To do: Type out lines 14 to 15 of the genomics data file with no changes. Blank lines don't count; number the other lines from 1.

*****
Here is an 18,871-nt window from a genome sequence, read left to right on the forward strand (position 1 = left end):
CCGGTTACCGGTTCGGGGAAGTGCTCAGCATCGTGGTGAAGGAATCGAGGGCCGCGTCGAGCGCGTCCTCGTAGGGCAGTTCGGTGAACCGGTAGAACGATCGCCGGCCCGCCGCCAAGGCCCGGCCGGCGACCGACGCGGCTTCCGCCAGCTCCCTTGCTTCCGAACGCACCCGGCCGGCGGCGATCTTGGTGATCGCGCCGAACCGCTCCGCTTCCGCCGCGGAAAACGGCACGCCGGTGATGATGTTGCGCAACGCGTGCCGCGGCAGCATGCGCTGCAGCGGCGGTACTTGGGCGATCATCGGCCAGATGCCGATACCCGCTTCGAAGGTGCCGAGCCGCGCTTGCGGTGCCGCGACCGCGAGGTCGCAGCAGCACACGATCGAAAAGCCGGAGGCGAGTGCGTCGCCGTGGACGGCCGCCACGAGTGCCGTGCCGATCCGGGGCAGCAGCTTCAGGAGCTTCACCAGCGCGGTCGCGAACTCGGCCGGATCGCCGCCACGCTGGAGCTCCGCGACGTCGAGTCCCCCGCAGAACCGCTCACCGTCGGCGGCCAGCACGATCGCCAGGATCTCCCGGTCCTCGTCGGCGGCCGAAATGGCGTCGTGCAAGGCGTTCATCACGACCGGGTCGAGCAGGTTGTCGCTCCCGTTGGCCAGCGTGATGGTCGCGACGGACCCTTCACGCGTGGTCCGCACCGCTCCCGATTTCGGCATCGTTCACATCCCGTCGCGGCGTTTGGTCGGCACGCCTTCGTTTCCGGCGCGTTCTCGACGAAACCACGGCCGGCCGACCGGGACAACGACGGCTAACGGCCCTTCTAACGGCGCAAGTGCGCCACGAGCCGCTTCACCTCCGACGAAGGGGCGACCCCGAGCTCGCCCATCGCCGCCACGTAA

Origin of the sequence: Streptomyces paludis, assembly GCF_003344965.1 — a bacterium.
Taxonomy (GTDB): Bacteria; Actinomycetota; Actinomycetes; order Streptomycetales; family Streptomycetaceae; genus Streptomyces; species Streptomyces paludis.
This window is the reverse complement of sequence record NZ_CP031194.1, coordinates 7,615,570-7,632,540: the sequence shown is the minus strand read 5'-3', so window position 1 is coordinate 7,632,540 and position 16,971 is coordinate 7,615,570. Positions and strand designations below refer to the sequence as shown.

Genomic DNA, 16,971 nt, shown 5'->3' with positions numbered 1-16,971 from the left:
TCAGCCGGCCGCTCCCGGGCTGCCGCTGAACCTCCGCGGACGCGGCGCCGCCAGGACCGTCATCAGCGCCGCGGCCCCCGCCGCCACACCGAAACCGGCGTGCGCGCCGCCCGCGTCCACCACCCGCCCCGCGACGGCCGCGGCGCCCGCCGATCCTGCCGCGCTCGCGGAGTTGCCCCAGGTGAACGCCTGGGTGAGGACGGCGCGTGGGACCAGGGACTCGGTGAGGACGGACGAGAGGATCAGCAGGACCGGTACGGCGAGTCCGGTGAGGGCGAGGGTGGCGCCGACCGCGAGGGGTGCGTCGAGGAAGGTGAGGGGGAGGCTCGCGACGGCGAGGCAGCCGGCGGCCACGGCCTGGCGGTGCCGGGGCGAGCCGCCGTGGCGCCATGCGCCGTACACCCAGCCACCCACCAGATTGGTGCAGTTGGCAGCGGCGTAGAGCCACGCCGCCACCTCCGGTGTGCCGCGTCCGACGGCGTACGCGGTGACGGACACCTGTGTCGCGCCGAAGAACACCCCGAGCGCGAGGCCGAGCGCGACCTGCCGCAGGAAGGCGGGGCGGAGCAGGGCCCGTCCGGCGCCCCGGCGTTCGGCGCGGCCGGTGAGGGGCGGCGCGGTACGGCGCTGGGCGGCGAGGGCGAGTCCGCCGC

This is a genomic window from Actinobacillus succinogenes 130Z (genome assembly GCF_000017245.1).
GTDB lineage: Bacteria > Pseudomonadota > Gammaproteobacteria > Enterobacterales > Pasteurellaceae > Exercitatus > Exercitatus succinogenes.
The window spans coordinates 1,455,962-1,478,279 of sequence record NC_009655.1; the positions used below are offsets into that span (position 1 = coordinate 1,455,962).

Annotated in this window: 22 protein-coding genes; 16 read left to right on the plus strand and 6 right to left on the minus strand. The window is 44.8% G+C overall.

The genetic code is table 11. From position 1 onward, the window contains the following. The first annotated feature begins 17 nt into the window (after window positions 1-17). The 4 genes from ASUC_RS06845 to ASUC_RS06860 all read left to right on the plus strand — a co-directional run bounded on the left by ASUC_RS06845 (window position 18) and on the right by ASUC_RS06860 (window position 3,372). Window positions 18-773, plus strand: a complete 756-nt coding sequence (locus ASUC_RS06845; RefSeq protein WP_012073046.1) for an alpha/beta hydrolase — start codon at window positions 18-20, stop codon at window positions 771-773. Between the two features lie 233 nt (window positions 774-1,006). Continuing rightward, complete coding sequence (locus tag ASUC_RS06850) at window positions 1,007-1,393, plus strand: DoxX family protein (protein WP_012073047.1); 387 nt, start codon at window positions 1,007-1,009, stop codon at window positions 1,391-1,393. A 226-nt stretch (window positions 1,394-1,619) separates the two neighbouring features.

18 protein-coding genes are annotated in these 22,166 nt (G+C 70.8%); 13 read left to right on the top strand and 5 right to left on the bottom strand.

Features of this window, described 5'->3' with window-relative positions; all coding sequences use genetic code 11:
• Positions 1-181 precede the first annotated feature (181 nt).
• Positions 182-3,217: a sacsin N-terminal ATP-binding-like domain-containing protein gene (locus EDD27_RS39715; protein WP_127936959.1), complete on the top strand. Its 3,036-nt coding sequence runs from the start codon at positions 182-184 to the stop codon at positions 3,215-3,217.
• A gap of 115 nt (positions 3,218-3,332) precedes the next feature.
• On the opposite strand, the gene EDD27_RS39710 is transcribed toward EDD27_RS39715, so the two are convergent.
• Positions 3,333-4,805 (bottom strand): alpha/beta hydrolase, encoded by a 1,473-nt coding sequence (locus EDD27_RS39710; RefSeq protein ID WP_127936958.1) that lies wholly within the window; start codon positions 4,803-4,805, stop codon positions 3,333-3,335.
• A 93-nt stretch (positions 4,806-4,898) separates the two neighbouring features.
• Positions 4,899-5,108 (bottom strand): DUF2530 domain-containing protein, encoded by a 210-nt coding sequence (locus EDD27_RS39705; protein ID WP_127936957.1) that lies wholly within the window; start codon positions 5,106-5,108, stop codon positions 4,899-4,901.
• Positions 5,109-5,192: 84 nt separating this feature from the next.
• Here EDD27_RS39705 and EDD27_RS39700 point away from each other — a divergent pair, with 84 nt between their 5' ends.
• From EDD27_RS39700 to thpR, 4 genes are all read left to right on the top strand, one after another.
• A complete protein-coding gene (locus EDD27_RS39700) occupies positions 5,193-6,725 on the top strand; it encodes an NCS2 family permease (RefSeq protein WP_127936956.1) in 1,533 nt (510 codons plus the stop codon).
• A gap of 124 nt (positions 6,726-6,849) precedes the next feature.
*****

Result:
Features of this window, described 5'->3' with window-relative positions; all coding sequences use genetic code 11:
• Positions 1-181 precede the first annotated feature (181 nt).